Recently two scholars associated with the University of Pennsylvania published a short article in the Harvard Business Review on What You Can Do to Improve Ethics at Your Company. This advice is based on a study of a sample of C-Suite executives from around the world as well as on the experience the authors gleaned from their own consulting practices.

The 30 leaders in the study recalled a total of 87 “major” ethical dilemmas from their career histories. More than 50 had occurred in the course of the last five years. Another surprise was how few of the incidents were caused by bribery, corruption, or anti-competition issues (only 16 percent of all ethical dilemmas mentioned). More often the dilemmas were the result of competing interests, misaligned incentives, clashing cultures.

Their advice is simple, clear and very practical.

Is Michigan State and Dr. Nassar Another Case of Penn State and Coach Paterno?


It sure looks like it! Apparently Michigan State University did not learn anything from the travails at Penn State University seven years ago. Two very important lessons came out of the Penn State scandal, and should be learned by every institution and organization. The Institute for Enterprise Ethics addresses them then and repeat them here.
“Decisions, decisions, decisions.”

Whistleblowers: Not just corporate tattle-tales, but actual change agents.

Institute for Enterprise Ethics

In a Fair Game column in the New York Times, Gretchen Morgensen reported on a research study by Assistant Professor Jaron H. Wilde at the University of Iowa that found “a sharp and lasting drop in financial wrongdoing at companies that were subject to whistle-blower investigation.” While, this finding seems quite reasonable from an intuitive perspective, it is very gratifying to have some hard empirical evidence that whistleblowers do provide some measureable value to the companies being whistle blowed upon.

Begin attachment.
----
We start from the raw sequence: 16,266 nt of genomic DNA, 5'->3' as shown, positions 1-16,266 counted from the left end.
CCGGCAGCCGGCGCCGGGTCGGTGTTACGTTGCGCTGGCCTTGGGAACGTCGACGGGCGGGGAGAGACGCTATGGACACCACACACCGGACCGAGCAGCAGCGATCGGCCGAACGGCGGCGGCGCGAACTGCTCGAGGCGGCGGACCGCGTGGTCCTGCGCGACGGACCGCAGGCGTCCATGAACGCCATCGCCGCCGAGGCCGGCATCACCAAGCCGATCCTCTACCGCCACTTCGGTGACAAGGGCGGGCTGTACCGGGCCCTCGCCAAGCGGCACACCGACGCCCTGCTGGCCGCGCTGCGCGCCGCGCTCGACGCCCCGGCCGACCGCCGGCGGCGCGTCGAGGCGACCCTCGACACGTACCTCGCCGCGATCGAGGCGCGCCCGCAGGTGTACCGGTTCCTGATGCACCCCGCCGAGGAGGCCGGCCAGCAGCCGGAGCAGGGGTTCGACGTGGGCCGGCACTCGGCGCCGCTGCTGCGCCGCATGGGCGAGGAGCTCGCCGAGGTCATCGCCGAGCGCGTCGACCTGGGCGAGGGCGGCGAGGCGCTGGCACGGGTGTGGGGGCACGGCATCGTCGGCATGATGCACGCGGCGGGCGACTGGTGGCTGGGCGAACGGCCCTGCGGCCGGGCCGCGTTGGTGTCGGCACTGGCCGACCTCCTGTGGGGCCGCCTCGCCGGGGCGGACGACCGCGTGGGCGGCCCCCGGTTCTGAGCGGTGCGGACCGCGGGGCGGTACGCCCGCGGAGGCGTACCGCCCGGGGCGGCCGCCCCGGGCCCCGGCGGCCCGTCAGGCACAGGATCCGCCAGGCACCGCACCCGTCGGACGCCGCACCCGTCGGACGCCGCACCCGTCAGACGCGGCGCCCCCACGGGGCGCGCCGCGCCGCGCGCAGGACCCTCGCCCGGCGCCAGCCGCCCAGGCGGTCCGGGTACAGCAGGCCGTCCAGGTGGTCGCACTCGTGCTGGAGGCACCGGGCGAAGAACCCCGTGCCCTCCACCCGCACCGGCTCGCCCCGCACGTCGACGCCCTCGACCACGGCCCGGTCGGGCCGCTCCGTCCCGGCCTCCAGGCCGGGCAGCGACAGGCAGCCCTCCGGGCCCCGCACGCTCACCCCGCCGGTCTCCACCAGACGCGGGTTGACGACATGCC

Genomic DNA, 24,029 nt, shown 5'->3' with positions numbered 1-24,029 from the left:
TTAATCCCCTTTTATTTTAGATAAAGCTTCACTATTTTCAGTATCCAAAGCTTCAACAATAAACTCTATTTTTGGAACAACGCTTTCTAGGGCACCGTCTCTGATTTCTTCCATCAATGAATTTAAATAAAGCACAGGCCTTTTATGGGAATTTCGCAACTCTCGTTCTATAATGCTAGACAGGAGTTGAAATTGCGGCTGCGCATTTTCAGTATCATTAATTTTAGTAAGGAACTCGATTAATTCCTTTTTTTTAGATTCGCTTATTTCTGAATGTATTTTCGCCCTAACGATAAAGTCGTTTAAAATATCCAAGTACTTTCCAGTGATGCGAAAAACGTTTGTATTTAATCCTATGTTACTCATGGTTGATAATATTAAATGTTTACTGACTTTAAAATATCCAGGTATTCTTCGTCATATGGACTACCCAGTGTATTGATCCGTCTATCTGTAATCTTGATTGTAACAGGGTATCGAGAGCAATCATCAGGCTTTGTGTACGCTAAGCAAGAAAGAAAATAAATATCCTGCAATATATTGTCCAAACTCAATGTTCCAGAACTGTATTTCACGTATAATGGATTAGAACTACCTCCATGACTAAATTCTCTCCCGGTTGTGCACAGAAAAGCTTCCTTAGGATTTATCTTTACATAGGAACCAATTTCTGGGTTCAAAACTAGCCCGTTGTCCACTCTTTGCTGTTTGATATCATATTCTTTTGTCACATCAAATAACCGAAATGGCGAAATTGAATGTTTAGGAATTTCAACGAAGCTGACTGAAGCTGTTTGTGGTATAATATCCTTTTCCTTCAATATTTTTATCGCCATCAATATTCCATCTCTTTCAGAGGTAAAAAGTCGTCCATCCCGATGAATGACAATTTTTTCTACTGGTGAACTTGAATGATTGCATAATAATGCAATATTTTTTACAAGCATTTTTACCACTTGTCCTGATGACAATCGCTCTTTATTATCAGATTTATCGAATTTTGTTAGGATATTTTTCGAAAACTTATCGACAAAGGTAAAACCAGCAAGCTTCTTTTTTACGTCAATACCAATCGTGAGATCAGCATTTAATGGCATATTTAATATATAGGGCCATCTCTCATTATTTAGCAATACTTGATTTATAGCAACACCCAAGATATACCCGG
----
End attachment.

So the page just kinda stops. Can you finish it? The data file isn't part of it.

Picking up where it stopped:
Who’s Responsible for the Opioid Epidemic?

Institute for Enterprise Ethics | Opiod Epidemic

More than 300,000 American have died from opioid addiction since the late 1990’s according to the Centers for Disease Control and Prevention. The Atlantic magazine reports: “In 2012, there were 793 million doses of opioid prescribed (in Ohio), enough to supply every man, woman and child with 68 pills each.”Too many doctors prescribe too many doses. Pharmacies fill too many prescriptions. Distributors deliver too many shipments. Manufacturers produce and promote too many pills. All of these businesses are aware of the severe personal crises these medicines are causing and to which they are major contributors. Why don’t they do something about it?

Strategic Partners

NetImpact's mission is tNetImpact | University of Denvero cultivate a community of Daniel's College of Business students and professionals dedicated to using business as a platform for creating positive social, environmental, and financial impact.

Strategic Partners

National Association of Corporate Directors | Colorado Chapter

The vision of the National Association of Corporate Directors is to develop the best educated directors with a focus on skills, ethics and leadership.  Their mission is to provide real learning and quality networking for directors and board engaged “C” suite officers and to be the voice for the director.

 

About the Institute

The Institute for Enterprise Ethics was established at the Daniel's College of Business as the vehicle to extend the College’s expertise and resources in business ethics to the practitioner community of executives, officers and directors of commercial and social enterprises in the region.

To learn more about the Institute, click here.